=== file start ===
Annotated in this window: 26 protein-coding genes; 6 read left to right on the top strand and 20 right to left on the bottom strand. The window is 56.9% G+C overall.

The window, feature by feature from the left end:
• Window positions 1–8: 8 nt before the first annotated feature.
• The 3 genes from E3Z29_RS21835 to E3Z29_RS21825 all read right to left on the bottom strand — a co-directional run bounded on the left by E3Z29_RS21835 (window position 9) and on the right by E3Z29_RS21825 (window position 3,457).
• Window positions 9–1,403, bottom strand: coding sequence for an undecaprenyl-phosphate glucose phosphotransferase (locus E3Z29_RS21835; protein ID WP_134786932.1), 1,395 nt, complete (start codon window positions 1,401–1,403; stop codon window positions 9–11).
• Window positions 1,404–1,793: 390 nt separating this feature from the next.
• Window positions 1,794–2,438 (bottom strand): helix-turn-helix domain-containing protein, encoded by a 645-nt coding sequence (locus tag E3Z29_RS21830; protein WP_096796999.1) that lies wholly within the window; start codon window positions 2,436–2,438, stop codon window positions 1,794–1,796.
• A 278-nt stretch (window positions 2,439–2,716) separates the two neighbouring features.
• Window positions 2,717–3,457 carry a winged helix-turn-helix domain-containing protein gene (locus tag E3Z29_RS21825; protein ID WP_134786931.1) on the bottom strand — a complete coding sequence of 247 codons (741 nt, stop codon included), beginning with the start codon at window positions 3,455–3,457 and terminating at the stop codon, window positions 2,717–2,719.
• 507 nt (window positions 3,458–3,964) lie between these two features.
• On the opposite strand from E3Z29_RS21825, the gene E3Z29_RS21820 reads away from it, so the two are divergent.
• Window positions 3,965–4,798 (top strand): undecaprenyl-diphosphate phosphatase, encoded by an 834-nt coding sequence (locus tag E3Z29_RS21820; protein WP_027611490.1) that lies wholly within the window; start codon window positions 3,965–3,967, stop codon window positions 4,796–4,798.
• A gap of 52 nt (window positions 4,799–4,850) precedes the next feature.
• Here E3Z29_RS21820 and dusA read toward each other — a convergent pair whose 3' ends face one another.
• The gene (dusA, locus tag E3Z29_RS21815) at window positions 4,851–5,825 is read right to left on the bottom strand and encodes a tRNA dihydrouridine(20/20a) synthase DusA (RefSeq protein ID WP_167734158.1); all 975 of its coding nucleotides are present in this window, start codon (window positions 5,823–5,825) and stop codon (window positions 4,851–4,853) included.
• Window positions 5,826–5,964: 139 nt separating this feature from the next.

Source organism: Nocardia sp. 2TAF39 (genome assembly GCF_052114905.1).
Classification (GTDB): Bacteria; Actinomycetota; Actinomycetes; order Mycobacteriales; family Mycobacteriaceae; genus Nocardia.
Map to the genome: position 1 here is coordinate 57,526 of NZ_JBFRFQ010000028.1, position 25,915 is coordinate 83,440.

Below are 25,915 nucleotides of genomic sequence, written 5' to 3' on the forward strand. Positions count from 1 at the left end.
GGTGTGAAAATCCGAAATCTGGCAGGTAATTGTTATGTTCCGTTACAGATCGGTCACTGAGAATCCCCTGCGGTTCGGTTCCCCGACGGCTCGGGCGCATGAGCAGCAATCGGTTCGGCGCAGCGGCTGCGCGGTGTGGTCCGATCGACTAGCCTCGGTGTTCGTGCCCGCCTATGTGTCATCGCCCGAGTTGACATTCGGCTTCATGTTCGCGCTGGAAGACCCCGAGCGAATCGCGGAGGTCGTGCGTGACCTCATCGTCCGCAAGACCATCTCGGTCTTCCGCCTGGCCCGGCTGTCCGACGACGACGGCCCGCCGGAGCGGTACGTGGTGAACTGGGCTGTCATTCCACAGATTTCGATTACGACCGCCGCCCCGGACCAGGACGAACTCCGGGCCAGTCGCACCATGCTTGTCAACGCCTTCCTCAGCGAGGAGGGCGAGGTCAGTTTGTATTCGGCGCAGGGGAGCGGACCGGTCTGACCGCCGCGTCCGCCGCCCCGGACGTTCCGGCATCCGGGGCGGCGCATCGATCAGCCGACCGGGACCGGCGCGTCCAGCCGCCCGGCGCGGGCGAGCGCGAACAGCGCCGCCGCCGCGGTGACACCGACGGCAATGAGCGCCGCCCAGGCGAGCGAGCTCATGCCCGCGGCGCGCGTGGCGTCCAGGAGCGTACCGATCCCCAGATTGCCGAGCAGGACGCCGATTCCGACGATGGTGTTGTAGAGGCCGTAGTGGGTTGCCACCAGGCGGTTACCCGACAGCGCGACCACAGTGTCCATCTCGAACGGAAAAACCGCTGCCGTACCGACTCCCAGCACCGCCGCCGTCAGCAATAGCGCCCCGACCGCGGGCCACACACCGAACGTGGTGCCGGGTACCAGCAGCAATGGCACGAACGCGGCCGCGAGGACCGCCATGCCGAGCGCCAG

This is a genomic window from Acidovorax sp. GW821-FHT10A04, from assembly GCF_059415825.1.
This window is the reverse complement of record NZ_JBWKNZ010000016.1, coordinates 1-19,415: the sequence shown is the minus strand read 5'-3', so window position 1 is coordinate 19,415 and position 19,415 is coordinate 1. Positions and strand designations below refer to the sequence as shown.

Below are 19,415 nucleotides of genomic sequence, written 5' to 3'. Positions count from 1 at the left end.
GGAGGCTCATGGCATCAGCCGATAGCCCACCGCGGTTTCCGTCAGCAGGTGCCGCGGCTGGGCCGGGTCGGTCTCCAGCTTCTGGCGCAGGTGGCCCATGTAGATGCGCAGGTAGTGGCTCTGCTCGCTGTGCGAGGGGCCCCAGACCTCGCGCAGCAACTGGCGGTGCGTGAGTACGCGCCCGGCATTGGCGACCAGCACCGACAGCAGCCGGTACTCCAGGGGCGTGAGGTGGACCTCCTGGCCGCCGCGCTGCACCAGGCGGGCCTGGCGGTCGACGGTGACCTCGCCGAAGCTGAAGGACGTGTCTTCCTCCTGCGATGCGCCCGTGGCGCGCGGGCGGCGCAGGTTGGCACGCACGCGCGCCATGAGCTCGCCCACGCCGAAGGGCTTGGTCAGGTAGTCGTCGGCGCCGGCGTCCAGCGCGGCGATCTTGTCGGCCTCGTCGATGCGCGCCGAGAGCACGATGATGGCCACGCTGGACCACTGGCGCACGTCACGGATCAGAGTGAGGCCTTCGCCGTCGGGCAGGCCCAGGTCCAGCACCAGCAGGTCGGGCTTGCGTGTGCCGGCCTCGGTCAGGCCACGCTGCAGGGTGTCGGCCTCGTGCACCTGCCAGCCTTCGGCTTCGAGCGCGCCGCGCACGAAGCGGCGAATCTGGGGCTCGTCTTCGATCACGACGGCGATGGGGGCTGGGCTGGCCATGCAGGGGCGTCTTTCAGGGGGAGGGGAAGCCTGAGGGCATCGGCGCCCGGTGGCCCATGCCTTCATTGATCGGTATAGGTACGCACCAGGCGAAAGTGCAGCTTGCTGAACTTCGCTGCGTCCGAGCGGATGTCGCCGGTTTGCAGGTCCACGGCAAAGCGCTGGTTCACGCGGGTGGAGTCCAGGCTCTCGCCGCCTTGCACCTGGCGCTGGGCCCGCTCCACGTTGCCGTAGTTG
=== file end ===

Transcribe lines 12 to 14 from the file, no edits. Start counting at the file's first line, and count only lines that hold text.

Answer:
• Window positions 3,965–4,798 (top strand): undecaprenyl-diphosphate phosphatase, encoded by an 834-nt coding sequence (locus tag E3Z29_RS21820; protein WP_027611490.1) that lies wholly within the window; start codon window positions 3,965–3,967, stop codon window positions 4,796–4,798.
• A gap of 52 nt (window positions 4,799–4,850) precedes the next feature.
• Here E3Z29_RS21820 and dusA read toward each other — a convergent pair whose 3' ends face one another.